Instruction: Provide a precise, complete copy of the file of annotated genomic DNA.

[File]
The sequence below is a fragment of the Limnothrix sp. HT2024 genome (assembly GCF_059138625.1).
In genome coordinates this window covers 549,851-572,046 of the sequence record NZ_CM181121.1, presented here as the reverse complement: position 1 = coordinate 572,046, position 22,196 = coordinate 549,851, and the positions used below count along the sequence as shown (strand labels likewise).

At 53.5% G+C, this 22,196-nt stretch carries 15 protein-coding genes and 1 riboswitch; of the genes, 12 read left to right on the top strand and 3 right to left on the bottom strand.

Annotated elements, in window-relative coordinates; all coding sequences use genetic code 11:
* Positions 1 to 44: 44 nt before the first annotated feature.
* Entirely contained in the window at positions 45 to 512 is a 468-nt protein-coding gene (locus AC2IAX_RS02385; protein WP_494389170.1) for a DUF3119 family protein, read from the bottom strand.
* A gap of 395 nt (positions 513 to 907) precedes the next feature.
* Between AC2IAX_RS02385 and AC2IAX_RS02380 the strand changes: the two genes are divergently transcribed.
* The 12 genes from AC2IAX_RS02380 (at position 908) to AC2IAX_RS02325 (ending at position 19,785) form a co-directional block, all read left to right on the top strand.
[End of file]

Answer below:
The sequence below is a fragment of the Limnothrix sp. HT2024 genome (assembly GCF_059138625.1).
In genome coordinates this window covers 549,851-572,046 of the sequence record NZ_CM181121.1, presented here as the reverse complement: position 1 = coordinate 572,046, position 22,196 = coordinate 549,851, and the positions used below count along the sequence as shown (strand labels likewise).

At 53.5% G+C, this 22,196-nt stretch carries 15 protein-coding genes and 1 riboswitch; of the genes, 12 read left to right on the top strand and 3 right to left on the bottom strand.

Annotated elements, in window-relative coordinates; all coding sequences use genetic code 11:
* Positions 1 to 44: 44 nt before the first annotated feature.
* Entirely contained in the window at positions 45 to 512 is a 468-nt protein-coding gene (locus AC2IAX_RS02385; protein WP_494389170.1) for a DUF3119 family protein, read from the bottom strand.
* A gap of 395 nt (positions 513 to 907) precedes the next feature.
* Between AC2IAX_RS02385 and AC2IAX_RS02380 the strand changes: the two genes are divergently transcribed.
* The 12 genes from AC2IAX_RS02380 (at position 908) to AC2IAX_RS02325 (ending at position 19,785) form a co-directional block, all read left to right on the top strand.